Brefczynski-Lewis Lab

Principal Investigator: Julie Brefczynski-Lewis
WVU Center for Neuroscience

Brefczynski-Lewis Lab studies how we perceive people we love and people we don’t like, both famous and political, and how training in compassion can affect those perceptions. The Lab is examining the neural and physiological correlates of the liked and disliked persons and how these change after training in compassion. Grudge forgiveness study: fMRI response to the face of the grudge person, as well as cardio and reactive measures will be tested before and after the intervention

Center for Magnetic Resonance Research

Director: Kamil Ugurbil
Institute for Translational Neuroscience, University of Minnesota

Center for Magnetic Resonance Research (CMRR) focuses on development of unique magnetic resonance (MR) imaging and spectroscopy methodologies and instrumentation for the acquisition of structural, functional, and biochemical information non-invasively in humans, and utilizing this capability to investigate organ function in health and disease. The distinctive feature of CMMR is the emphasis on ultrahigh magnetic fields (7 Tesla and above).

Center for Biomedical Imaging

Principal Investigator: Lawrence Wald

The Martinos Center for Biomedical Imaging dual mission includes translational research using state-of-the-art imaging technologies and ongoing development of those technologies. The core technologies being developed and used at the Center include magnetic resonance imaging (MRI), positron emission tomography (PET) and more (see the navigation menu on the left for a complete list of the technologies). A key area of innovation is Multimodal Functional Neuroimaging.

Section of High Resolution Brain PET Imaging

Director: Dean Foster Wong
John Hopkins School of Medicine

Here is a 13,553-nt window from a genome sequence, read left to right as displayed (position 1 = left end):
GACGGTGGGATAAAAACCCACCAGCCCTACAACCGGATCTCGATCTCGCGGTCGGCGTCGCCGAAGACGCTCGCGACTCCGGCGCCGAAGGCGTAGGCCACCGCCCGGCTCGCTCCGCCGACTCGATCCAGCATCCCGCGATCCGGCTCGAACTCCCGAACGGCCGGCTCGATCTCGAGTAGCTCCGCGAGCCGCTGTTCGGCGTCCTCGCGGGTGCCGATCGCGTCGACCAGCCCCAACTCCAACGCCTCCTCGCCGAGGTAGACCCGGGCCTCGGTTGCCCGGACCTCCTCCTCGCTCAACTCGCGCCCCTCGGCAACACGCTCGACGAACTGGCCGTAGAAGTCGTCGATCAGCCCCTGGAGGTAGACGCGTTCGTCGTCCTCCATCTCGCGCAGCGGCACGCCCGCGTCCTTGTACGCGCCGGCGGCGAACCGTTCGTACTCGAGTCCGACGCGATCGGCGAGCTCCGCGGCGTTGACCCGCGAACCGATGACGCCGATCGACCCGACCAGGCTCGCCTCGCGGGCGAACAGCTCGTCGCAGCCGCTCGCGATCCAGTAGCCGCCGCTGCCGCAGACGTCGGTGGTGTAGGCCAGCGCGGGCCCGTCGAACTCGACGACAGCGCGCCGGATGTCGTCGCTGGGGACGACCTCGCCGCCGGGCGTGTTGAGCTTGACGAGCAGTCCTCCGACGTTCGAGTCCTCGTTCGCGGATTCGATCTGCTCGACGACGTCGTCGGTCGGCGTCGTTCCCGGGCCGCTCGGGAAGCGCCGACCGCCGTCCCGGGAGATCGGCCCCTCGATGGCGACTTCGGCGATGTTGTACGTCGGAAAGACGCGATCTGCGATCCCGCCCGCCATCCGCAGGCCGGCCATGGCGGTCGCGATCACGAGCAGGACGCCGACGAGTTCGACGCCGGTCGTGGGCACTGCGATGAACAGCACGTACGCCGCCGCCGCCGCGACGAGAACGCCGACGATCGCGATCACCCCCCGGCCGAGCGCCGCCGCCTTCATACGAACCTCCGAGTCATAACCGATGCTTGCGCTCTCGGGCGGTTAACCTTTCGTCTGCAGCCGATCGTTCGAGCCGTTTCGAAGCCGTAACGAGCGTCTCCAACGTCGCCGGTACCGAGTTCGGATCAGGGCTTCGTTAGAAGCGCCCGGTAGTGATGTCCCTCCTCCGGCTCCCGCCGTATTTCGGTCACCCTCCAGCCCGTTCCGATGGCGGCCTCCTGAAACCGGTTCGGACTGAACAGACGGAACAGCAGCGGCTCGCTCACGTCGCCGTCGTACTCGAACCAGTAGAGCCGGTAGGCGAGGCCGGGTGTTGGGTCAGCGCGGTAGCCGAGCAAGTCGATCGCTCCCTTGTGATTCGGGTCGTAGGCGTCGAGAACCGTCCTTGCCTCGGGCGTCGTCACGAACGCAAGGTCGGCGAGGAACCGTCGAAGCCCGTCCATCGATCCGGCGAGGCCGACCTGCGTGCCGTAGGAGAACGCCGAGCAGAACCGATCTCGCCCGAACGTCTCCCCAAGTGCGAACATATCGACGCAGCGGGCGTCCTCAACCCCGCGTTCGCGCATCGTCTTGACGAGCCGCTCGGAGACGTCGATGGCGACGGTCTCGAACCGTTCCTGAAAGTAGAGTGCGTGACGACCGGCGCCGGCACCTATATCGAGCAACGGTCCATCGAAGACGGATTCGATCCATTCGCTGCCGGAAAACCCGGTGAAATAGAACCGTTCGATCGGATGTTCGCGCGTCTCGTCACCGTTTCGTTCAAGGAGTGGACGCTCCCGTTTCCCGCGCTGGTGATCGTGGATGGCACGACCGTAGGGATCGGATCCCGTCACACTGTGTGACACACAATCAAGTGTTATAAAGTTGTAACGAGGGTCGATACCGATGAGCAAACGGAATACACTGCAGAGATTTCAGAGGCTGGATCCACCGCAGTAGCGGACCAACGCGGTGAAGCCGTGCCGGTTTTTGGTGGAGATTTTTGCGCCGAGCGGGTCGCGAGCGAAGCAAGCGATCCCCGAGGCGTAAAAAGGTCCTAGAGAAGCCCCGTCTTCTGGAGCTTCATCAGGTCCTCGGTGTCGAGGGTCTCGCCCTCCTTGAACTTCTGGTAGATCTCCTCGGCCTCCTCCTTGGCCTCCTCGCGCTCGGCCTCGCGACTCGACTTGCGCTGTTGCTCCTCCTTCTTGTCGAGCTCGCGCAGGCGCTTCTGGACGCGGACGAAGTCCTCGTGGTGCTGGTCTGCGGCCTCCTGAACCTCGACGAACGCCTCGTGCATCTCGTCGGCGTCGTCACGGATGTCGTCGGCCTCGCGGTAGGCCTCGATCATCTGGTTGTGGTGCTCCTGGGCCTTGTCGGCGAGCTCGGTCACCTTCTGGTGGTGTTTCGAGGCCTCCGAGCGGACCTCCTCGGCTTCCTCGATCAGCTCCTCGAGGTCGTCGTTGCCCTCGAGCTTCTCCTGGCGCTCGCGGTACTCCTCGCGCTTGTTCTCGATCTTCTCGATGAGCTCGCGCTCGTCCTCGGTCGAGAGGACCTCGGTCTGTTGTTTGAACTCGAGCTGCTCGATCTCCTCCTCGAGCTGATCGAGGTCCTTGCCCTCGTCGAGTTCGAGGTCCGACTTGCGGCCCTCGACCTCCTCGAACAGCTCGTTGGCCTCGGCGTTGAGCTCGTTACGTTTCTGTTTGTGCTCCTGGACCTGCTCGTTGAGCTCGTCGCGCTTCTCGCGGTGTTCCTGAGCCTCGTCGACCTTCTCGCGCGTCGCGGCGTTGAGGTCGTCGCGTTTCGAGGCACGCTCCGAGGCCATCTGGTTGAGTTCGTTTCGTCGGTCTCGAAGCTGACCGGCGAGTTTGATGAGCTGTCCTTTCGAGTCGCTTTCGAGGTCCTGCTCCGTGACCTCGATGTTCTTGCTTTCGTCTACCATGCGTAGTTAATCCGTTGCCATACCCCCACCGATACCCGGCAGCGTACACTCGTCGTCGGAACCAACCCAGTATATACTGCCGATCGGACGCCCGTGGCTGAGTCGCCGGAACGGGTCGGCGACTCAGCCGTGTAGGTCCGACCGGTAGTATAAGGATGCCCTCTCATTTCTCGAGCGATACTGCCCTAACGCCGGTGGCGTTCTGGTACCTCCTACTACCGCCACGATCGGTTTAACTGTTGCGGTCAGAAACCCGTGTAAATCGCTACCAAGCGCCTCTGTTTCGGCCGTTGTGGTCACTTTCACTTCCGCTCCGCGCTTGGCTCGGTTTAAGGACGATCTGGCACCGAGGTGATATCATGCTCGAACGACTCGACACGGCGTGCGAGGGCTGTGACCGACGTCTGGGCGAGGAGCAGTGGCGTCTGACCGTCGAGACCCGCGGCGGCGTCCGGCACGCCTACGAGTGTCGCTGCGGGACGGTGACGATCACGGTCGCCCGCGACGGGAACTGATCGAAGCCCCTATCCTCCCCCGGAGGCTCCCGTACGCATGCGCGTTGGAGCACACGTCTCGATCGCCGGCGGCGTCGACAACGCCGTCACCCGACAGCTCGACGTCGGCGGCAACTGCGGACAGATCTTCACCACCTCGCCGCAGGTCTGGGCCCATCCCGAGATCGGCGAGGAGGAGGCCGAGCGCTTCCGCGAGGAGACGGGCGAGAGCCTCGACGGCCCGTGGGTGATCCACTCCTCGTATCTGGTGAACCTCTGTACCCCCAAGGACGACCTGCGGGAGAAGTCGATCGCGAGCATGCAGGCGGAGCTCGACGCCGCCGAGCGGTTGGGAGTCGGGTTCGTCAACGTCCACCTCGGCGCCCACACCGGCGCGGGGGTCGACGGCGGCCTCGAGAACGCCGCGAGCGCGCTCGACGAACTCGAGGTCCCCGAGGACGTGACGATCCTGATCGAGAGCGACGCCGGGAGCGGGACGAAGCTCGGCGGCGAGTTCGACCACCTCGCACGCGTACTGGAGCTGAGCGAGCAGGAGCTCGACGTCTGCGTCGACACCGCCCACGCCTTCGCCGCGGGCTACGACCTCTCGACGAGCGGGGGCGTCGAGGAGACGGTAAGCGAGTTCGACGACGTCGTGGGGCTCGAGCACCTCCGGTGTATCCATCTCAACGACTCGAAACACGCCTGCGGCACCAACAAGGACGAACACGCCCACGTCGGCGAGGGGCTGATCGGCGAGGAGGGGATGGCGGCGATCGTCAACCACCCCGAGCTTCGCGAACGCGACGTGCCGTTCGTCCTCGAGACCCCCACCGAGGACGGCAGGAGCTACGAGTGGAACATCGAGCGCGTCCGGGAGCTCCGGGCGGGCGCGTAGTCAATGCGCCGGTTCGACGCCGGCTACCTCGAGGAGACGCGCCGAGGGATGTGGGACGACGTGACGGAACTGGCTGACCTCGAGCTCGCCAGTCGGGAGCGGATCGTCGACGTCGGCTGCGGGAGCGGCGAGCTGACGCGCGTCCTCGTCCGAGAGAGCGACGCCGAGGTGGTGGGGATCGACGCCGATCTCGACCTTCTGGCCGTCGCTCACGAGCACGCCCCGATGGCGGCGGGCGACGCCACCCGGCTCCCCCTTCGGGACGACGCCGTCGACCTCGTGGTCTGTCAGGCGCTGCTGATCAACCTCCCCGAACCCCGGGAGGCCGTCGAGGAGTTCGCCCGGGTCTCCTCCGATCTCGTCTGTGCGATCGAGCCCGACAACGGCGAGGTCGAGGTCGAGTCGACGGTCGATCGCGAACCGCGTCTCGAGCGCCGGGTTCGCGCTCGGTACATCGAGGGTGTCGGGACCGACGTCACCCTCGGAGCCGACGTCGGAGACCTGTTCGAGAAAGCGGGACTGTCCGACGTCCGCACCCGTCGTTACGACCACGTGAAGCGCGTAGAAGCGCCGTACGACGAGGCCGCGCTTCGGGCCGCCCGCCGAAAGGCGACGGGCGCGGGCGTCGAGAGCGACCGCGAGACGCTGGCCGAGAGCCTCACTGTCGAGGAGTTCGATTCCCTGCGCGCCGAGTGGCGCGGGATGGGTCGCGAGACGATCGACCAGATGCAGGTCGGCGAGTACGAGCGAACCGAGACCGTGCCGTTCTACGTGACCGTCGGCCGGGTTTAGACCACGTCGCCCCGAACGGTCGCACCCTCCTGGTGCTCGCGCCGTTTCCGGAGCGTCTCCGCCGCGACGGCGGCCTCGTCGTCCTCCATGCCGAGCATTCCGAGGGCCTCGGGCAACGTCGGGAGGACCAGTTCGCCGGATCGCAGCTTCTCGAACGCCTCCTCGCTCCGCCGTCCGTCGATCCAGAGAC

John Hopkins neuroimaging specialists will develop a noninvasive way of measuring human brain neuronal activity and chemical changes in milliseconds as opposed to several minutes, as in current PET scans. The new technique will also be much more sensitive to neurochemical processes than other imaging techniques, including functional magnetic resonance imaging and magnetoencephalographic recording of brain magnetic fields

Duke-UNC Brain Imaging & Analysis Center

Director: Allen W Song
Duke Institute for Brain Sciences

The Brain Imaging and Analysis Center (BIAC) brings together scientists from throughout Duke University and the University of North Carolina at Chapel Hill to find interdisciplinary solutions to fundamental research questions about the human brain. Two key themes: to improve research techniques in neuroimaging and investigate the functional properties of the human brain.

Tsao Lab

Principal Investigator: Doris Ying Tsao
California Institute of Technology

Tsao Lab explores the neural mechanisms underlying primate vision: how visual objects are represented in the brain, and how these representations are used to guide behavior. How does the brain stitch together pixels into invariant, discrete recognizable objects in space? This is the problem our lab is trying to solve. We are tackling it through study of the monkey brain, the mouse brain, and mathematical modeling. In addition, we are developing a new technique to study the human brain.

Desimone Laboratory

Principal Investigator, Robert Dismone
MIT Neuroscience

Desimone is interested in how the brain deals with the challenge of information overload. Some messages contain relevant information, but many do not. By studying the visual system of humans and animals, Desimone has shown that relevant information is selectively amplified in certain brain regions, while irrelevant information is suppressed. One reason this happens is that neurons whose activity reflects the relevant information become synchronized with one another.

Advanced MRI Technologies (AMRIT)

President, Advanced MRI Technologies (AMRIT)

AMRIT is a research and development company in the field of medical and scientific imaging. The main objective is to find new uses for MRI and to provide the technical knowledge needed to conduct medical and neuroscience studies with the advanced MRI methods. The specific focus of AMRIT is in brain, heart and cancer studies with magnetic resonance imaging.

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